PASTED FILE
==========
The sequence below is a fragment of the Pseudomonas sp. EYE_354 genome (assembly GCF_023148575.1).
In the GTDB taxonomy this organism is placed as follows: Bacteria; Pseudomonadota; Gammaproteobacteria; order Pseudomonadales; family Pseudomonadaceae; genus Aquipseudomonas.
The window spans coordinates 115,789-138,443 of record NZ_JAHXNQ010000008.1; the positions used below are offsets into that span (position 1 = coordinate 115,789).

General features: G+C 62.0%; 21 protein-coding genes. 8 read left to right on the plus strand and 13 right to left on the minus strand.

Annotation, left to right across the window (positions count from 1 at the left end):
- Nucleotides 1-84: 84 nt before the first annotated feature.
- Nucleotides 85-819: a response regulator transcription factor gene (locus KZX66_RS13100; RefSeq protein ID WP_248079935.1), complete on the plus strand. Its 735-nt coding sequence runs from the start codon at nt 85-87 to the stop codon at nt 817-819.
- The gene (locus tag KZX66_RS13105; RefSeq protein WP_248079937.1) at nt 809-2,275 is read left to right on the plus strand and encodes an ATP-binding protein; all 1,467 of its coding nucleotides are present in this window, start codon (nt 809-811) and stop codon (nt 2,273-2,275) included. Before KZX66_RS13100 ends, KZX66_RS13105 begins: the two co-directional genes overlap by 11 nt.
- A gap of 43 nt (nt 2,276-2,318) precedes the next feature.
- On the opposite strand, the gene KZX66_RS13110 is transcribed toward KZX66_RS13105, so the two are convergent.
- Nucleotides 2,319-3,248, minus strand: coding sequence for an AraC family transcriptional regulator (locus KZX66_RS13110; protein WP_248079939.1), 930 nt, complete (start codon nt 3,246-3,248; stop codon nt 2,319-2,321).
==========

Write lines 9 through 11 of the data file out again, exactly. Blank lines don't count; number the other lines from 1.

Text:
- A gap of 43 nt (nt 2,276-2,318) precedes the next feature.
- On the opposite strand, the gene KZX66_RS13110 is transcribed toward KZX66_RS13105, so the two are convergent.
- Nucleotides 2,319-3,248, minus strand: coding sequence for an AraC family transcriptional regulator (locus KZX66_RS13110; protein WP_248079939.1), 930 nt, complete (start codon nt 3,246-3,248; stop codon nt 2,319-2,321).